Earlier this week, the Australian Prime Minister Julia Gillard indicated she wants to reverse the ban on selling uranium to India. India’s government has welcomed the idea. Australia has close to 40% of low cost uranium and is the world’s third largest exporter, with most of its exports going to the US, Japan and South Korea.
While the announcement has caused much controversy in the Australian media (mostly because India is not a signatory to the Nuclear Non-Proliferation Treaty (NPT)), less attention has been devoted to the potential impact of Australia’s uranium sales on India’s energy security.
India’s energy demand has nearly doubled in the past decade. India is now the world’s fourth-largest energy consumer. According to data from BP, the average annual demand growth since 2004 has stood at 7.5%, with record growth of 9.2% in 2010.
In terms of energy mix, India relies heavily on coal (over 50%), oil (30%) and natural gas (over 10%). Although India is home to 20 nuclear reactors in six power plants, nuclear power supplies only 1% of India’s energy needs, and less than 3% of electricity.
India has ambitious plans to expand its nuclear power capacity. Five additional power stations (with nine reactors) are under construction. Once online, these reactors would more than double India’s nuclear power capacity.
In the longer term, India plans to spend $175 billion by 2030 on expanding nuclear generation. The goal is to achieve an eight-fold increase by 2022 to 10% of the electricity supply and a 70-fold increase by 2052 to 26%.
This would bring nuclear’s share in India’s electricity supply on par with the mix in Japan and South Korea, and would reduce the share of coal in the country’s electricity supply.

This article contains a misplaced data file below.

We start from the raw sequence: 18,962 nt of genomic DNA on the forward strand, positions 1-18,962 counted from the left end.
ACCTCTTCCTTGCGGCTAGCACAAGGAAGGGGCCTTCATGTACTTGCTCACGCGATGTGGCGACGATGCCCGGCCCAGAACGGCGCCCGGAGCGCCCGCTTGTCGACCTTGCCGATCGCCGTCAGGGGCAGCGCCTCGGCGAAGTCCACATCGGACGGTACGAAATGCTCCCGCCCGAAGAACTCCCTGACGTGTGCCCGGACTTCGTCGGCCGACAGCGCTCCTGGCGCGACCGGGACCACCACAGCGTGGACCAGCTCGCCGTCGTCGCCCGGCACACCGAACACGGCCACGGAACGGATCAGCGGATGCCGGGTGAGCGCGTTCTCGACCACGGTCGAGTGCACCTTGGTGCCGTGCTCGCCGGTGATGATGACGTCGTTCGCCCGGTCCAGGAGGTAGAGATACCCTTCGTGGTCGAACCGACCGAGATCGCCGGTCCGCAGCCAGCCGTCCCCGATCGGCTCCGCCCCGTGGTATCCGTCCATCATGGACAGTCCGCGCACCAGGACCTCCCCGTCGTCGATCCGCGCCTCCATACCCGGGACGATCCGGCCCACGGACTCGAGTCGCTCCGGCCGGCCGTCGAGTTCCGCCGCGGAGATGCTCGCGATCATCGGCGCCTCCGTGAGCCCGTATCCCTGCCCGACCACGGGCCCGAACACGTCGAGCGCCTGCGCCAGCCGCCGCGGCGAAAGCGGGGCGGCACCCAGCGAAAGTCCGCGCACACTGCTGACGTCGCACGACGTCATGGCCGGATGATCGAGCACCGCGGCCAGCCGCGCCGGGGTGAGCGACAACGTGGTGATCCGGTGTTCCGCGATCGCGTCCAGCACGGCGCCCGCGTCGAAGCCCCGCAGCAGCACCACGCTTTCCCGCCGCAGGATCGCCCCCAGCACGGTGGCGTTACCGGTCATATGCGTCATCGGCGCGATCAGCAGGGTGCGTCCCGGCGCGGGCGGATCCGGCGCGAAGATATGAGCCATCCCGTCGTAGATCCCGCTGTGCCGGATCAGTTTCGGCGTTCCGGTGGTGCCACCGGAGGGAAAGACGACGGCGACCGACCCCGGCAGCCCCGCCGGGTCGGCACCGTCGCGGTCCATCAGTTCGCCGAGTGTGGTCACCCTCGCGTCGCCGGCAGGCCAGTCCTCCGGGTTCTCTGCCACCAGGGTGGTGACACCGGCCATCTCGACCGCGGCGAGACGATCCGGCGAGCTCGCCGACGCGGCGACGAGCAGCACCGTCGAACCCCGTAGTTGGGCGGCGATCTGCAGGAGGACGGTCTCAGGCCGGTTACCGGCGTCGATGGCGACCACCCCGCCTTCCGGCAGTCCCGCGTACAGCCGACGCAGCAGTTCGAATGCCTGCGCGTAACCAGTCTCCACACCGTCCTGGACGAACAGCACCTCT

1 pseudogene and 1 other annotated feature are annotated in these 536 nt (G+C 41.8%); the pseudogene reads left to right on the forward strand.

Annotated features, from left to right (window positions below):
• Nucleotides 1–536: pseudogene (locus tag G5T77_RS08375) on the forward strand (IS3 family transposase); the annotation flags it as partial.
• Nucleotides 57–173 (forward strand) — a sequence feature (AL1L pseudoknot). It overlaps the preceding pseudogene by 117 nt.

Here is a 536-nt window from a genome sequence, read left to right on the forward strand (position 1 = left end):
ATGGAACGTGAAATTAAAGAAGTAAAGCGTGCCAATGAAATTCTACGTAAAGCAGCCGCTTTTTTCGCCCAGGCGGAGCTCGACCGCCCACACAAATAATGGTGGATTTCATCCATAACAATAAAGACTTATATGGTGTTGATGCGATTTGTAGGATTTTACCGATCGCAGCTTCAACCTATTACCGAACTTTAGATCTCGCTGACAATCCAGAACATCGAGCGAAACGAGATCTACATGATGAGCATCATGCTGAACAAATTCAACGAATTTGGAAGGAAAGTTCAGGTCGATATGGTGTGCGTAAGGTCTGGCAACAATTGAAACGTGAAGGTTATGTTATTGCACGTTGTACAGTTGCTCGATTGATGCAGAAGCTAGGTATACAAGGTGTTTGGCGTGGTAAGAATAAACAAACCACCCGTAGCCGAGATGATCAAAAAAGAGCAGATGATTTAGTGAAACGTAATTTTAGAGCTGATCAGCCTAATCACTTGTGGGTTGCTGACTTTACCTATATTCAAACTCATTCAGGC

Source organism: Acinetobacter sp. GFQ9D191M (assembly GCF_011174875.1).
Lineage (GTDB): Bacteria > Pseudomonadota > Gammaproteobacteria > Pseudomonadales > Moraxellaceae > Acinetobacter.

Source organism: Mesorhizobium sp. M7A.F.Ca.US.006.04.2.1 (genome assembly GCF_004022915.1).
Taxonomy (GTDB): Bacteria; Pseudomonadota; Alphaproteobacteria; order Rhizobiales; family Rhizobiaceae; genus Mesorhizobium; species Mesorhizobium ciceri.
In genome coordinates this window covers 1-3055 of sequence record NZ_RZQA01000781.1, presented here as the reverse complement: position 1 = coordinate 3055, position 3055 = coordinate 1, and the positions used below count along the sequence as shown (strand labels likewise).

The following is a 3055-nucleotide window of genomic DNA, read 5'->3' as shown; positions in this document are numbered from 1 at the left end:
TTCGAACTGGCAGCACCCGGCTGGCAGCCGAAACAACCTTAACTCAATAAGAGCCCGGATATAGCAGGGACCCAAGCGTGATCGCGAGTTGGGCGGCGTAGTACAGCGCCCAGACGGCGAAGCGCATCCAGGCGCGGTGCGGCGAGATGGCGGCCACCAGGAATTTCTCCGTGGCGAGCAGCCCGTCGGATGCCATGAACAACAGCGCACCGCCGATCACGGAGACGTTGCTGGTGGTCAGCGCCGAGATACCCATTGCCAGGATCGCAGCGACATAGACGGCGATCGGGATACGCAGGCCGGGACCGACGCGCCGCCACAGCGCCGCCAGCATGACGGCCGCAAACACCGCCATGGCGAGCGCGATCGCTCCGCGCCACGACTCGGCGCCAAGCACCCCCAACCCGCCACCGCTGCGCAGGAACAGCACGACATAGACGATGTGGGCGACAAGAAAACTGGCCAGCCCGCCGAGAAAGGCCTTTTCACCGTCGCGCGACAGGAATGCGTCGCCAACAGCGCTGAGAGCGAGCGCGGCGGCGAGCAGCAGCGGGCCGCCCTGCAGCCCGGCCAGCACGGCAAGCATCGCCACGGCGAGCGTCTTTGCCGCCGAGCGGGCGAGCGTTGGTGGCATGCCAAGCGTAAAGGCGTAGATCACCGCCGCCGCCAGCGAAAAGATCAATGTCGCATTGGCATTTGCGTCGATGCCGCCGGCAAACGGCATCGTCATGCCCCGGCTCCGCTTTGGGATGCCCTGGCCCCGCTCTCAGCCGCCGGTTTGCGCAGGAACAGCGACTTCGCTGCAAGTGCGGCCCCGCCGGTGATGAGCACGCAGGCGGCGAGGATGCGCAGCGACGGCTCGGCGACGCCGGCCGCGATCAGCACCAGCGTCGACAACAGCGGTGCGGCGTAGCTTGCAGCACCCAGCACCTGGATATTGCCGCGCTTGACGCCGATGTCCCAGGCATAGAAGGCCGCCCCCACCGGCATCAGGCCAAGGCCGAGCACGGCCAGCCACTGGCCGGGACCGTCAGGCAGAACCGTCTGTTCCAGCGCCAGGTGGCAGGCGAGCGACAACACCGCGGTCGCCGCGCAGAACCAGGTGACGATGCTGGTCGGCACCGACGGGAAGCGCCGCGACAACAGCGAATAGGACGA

At the same time, India’s domestic uranium reserves are small and the country is dependent on uranium imports to fuel its growing nuclear power industry. While the discovery of large deposits in Andhra Pradesh in early 2011 is promising, it will take some time to start production from these deposits.
Although India is not a signatory to the NPT, waivers from the Nuclear Suppliers Group in 2008 have lead to bilateral deals on civilian nuclear energy cooperation with numerous nuclear powers, including the US, UK, France and Canada. In addition, India has uranium supply agreements with Russia, Kazakhstan, Namibia, Mongolia and Argentina.
But while the international obstacles to India’s nuclear energy expansion have been removed, domestic resistance is intensifying, especially in the aftermath of the Fukushima disaster.
India’s government reviewed its nuclear power plants after the Fukushima disaster, and declared them safe. But in the world’s most populous democracy, it has become very difficult for any political party to sell the idea of nuclear power to the Indian people. For example, in recent weeks, work at Kudankulam Nuclear Power Plant has been halted by protests by local villagers, backed by the newly elected Tamil Nadu state government.
India’s domestic coal reserves are limited and renewable energy sources are not mature enough to supply the kind of energy requirement that India would need. In fact, nuclear power is the most viable option to satisfy India’s growing energy needs from a low-emissions point of view.
In this context, Australia’s potential uranium sales to India would go some way towards reducing the share of fossil fuels in India’s energy mix. However, whether these sales materialise seems to be beyond Australia’s control.